SPSS (IBM SPSS Statistics 25) was used for statistical analysis of the data. Pig was used as experimental unit in all statistical analyses. In all statistical analyses, p-values below 0.05 were considered as significant and p-values of 0.05 ≤ 0.1 as tendency. Data normality was tested visually and with a Shapiro-Wilk test. Because none of the biomarkers studied met the normal distribution criteria, results are presented as median with range (see Table 1 in Results section).
Table 1. Median (min–max) values of adenosine deaminase (ADA), haptoglobin (Hp), and cortisol in saliva across 32 experimental pigs at different time points.
To ensure normality of residuals and homogeneity of variance, all parameters were root-transformed prior to the statistical analysis. A multivariate approach was used to test the effect of LPS and ketoprofen on salivary ADA, Hp, and cortisol. Individual pigs were included as subjects and saliva sampling time point (0–72 h) as repeated measures. Saliva sampling time point and treatment and their interaction were added as fixed factors. Pre-planned pairwise comparisons were performed for all treatments at time point t4 and between different time points for the SL group using a Bonferroni correction. For the cortisol model, one pig belonging to the SS group was discarded from the analysis because it had exceptionally high salivary cortisol concentration at time point t4.
Non-parametric Spearman correlation was used to investigate whether ADA, Hp, and cortisol responses correlate between baseline (t0) and 4 h post-injection (t4). For this purpose, new outcome variables for each biomarker were generated for each individual in the SL group by calculating the difference in measured concentrations between time points t4 and t0.
Dynamics of Salivary Biomarkers
Descriptive results of salivary ADA, Hp, and cortisol measurements by sampling time point are shown in Table 1. Altogether seven ADA, seven Hp, and five cortisol samples were discarded from the analyses due to erroneous interpretation of the tube labeling in the laboratory. Raw values of each biomarker separated by time point are shown in Figure 1.
Figure 1. Raw values of salivary (A) adenosine deaminase (ADA), (B) haptoglobin (Hp), and (C) cortisol across 32 experimental pigs. SS, saline-saline; KS, ketoprofen-saline; SL, saline-LPS; KL, ketoprofen-LPS.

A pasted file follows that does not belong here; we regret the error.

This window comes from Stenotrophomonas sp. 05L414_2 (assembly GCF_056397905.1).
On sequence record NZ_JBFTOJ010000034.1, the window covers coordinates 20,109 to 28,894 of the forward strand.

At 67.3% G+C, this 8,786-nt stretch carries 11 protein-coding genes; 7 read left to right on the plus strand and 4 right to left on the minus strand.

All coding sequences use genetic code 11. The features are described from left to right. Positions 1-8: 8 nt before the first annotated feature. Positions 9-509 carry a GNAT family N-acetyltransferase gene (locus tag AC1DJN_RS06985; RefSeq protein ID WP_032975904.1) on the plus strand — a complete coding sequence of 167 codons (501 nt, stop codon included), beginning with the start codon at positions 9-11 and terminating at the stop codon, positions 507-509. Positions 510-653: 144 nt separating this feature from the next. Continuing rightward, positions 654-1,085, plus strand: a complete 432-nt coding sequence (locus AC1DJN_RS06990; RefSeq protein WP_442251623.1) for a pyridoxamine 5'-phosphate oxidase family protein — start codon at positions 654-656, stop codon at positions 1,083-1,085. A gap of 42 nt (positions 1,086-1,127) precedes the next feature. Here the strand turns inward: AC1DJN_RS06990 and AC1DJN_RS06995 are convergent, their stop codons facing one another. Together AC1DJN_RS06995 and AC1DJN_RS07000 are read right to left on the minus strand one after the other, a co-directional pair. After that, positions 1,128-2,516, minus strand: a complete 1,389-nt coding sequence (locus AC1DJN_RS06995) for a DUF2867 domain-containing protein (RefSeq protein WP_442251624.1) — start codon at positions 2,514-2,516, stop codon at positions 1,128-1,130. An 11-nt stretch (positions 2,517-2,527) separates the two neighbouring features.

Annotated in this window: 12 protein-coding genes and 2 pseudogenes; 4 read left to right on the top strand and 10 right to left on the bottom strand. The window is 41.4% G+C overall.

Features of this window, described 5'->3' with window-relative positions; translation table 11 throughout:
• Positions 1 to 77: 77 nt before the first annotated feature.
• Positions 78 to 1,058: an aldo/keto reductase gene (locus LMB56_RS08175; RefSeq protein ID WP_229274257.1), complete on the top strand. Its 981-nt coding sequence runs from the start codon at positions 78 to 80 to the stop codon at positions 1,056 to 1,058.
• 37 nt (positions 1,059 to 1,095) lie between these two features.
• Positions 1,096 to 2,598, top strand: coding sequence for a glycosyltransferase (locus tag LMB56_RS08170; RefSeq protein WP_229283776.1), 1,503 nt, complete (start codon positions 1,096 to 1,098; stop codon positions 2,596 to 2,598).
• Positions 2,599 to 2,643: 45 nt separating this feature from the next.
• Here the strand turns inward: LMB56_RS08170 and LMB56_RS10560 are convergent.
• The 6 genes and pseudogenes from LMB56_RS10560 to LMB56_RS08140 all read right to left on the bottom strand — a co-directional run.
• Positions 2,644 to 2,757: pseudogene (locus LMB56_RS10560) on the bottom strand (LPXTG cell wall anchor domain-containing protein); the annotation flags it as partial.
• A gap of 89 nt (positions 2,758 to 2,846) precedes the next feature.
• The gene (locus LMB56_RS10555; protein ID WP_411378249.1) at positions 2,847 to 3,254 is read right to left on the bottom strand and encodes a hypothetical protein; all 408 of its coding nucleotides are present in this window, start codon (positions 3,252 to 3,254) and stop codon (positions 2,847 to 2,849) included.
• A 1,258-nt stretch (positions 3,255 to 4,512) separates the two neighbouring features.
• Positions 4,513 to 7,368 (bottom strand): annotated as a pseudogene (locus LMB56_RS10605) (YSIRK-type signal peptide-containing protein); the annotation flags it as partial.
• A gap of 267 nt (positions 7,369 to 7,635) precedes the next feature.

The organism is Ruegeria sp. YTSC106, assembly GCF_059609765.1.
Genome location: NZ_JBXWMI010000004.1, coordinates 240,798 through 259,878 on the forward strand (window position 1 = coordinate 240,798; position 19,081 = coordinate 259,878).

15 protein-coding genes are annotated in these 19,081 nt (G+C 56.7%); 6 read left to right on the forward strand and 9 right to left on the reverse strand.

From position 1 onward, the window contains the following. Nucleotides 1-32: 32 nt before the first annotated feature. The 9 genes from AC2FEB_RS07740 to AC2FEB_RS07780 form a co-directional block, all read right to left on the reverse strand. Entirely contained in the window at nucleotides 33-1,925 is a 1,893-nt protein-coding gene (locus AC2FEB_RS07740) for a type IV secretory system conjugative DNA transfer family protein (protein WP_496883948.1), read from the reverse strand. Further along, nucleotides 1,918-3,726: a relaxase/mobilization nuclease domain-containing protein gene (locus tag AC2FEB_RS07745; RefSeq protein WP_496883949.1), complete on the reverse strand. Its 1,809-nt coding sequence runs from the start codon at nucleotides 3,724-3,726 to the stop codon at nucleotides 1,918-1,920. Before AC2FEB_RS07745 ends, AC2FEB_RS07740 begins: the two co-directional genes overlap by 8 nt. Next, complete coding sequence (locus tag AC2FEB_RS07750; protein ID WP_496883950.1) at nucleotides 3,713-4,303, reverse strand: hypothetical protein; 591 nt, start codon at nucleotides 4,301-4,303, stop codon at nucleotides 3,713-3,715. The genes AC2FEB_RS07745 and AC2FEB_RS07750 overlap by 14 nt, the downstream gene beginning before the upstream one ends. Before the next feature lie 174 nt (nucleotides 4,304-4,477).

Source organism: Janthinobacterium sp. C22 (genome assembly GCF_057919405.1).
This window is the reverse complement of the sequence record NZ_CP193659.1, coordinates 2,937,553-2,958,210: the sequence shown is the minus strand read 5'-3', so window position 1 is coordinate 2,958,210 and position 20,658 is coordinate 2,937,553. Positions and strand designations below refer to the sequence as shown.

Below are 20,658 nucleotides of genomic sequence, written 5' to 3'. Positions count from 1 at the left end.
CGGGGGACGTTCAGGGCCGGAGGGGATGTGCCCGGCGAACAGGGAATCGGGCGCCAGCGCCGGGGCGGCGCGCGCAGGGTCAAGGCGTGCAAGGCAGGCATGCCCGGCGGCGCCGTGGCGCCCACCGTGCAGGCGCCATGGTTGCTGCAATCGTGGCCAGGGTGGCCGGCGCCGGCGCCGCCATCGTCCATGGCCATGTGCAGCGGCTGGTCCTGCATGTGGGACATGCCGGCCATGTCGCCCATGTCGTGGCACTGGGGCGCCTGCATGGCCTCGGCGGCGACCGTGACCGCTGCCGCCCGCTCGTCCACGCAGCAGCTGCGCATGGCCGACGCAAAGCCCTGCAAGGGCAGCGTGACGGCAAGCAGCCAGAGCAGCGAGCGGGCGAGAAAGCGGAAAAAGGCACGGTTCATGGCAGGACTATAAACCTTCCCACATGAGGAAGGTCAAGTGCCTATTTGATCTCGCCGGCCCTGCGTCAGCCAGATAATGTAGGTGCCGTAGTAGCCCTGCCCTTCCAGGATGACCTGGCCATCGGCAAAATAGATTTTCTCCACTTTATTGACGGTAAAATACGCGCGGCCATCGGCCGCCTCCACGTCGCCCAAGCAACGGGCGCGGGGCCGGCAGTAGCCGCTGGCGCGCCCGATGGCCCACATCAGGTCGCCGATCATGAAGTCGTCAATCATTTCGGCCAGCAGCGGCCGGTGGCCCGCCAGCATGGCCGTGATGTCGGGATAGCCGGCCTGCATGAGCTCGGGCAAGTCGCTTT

There was a significant interaction between time point and treatment for ADA (F12, 58 = 2.8, p = 0.01). ADA was clearly increased in SL 4 h post-injection compared with other treatment groups (pairwise comparisons, p < 0.01 for all). Moreover, ADA within the SL group at t4 was significantly increased relative to baseline and all other time points (pairwise comparisons, p < 0.001 for all). For Hp, the interaction between time point and treatment was not significant (F12, 55.6 = 1.7, p = 0.10). Overall, Hp concentration tended to be increased in the SL group compared with the SS group (pairwise comparisons, p = 0.06). However, 4 h post-injection Hp was significantly increased in the SL group compared with t48 and t72 (pairwise comparisons, p < 0.01 for both), but not with baseline or t24.
Cortisol response was similar to that of ADA and Hp, with a significant interaction between time point and treatment (F12, 68.4 = 1.9, p = 0.04). A significant increase in salivary cortisol concentration occurred at t4 in SL compared with SS and KS (pairwise comparison, p < 0.01 for both), and it tended to be higher than KL (pairwise comparison, p = 0.05). In the SL, salivary cortisol was significantly increased at t4 relative to baseline and all other time points (pairwise comparisons, p < 0.01 for all).
Correlations Between Salivary Biomarkers
Across all experimental pigs, ADA, Hp, and cortisol did not correlate (Spearman correlation, p > 0.05 for all) at baseline. The response values calculated between baseline and t4 in the SL group showed a significant correlation for ADA and Hp (r = 0.86, p < 0.05). Although no significant correlations were found between ADA and cortisol or between Hp and cortisol, the correlation coefficients were moderate for both (r = 0.64 and r = 0.57, respectively).